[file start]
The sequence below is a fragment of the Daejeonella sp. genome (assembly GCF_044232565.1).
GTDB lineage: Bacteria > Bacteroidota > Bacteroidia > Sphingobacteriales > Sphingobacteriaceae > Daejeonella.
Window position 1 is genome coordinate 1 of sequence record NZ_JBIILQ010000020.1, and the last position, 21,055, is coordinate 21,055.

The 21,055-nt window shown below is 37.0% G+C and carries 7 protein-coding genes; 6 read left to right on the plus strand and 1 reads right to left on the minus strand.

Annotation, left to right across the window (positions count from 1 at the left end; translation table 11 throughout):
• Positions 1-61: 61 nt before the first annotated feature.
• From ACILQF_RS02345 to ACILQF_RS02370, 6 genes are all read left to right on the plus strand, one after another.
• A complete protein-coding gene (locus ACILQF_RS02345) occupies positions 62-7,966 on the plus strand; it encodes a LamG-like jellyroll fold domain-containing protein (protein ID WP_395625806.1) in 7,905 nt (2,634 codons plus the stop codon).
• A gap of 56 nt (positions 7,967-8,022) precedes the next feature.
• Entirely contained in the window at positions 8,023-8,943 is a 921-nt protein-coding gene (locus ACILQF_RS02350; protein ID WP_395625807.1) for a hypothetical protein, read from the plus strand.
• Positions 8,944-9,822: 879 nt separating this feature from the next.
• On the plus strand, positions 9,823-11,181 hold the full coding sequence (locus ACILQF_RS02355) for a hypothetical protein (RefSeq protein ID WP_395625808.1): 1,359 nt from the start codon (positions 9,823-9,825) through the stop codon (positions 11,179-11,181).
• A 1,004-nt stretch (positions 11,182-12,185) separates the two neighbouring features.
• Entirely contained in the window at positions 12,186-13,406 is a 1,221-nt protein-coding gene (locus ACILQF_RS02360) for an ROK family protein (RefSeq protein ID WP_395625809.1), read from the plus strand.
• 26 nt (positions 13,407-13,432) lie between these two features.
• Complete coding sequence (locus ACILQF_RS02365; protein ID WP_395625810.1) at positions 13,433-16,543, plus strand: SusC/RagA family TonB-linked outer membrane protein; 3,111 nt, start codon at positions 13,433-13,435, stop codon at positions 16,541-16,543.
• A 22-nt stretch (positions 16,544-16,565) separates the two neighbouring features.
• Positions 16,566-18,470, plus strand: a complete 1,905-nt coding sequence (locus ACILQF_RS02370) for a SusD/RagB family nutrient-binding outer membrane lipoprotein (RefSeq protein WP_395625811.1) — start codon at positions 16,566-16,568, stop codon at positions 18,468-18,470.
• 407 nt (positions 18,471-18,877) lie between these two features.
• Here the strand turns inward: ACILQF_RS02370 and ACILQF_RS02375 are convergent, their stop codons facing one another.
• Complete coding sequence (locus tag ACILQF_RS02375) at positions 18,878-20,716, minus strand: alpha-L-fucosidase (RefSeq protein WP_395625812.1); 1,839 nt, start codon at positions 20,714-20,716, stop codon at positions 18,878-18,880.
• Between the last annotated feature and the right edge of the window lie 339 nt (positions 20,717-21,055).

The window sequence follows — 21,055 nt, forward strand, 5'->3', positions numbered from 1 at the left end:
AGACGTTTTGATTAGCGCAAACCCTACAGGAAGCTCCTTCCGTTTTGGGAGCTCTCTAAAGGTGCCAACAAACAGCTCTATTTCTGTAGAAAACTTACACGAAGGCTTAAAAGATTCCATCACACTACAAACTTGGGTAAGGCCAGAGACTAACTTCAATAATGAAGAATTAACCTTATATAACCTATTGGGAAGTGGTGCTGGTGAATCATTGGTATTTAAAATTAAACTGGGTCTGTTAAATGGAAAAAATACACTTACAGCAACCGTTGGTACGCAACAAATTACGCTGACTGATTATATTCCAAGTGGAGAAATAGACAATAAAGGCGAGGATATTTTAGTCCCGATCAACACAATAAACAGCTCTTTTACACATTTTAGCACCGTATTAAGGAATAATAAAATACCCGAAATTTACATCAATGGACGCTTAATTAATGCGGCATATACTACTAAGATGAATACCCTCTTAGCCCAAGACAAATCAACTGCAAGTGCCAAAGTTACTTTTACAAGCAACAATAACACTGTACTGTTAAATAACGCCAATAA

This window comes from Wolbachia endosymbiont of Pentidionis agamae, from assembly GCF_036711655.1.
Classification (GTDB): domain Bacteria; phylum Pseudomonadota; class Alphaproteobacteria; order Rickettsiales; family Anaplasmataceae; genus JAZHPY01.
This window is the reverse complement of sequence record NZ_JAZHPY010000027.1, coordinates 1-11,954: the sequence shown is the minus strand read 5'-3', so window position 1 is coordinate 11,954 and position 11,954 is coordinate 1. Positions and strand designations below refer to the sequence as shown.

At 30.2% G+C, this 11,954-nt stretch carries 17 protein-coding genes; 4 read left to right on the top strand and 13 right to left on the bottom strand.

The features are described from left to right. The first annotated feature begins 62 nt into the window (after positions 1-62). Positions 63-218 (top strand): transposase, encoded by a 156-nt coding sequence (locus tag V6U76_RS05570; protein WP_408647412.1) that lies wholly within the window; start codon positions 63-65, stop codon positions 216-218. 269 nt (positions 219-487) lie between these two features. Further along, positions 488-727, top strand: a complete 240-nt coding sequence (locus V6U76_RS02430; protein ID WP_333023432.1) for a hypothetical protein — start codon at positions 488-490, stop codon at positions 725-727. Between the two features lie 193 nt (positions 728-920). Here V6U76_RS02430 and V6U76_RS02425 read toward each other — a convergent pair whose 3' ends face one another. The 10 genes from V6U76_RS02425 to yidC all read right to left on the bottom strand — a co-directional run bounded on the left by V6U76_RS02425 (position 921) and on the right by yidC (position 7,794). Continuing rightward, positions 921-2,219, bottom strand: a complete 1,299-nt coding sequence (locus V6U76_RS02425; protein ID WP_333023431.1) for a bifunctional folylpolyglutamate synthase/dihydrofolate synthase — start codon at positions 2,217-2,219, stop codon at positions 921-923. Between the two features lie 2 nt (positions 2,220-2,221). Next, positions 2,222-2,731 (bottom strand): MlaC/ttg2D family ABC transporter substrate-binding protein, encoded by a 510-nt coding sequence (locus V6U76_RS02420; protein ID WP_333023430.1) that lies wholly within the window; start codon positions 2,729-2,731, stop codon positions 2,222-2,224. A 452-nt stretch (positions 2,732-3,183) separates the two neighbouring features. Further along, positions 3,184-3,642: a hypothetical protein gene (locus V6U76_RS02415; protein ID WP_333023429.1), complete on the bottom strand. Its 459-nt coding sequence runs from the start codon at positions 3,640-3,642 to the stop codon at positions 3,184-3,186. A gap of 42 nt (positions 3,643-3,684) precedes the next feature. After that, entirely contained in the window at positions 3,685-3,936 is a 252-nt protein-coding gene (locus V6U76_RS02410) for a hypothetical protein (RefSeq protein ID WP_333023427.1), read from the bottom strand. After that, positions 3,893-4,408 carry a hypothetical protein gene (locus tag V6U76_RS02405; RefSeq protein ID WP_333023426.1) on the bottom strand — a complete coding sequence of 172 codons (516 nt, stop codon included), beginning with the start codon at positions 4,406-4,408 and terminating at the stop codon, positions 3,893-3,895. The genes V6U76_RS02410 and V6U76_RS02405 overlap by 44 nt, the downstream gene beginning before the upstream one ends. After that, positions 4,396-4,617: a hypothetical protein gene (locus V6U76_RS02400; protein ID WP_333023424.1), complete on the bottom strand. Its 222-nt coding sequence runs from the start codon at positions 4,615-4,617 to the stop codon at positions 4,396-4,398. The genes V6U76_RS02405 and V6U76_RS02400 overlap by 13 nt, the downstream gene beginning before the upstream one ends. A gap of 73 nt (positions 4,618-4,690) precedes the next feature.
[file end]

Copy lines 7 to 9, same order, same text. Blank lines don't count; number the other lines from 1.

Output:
• From ACILQF_RS02345 to ACILQF_RS02370, 6 genes are all read left to right on the plus strand, one after another.
• A complete protein-coding gene (locus ACILQF_RS02345) occupies positions 62-7,966 on the plus strand; it encodes a LamG-like jellyroll fold domain-containing protein (protein ID WP_395625806.1) in 7,905 nt (2,634 codons plus the stop codon).
• A gap of 56 nt (positions 7,967-8,022) precedes the next feature.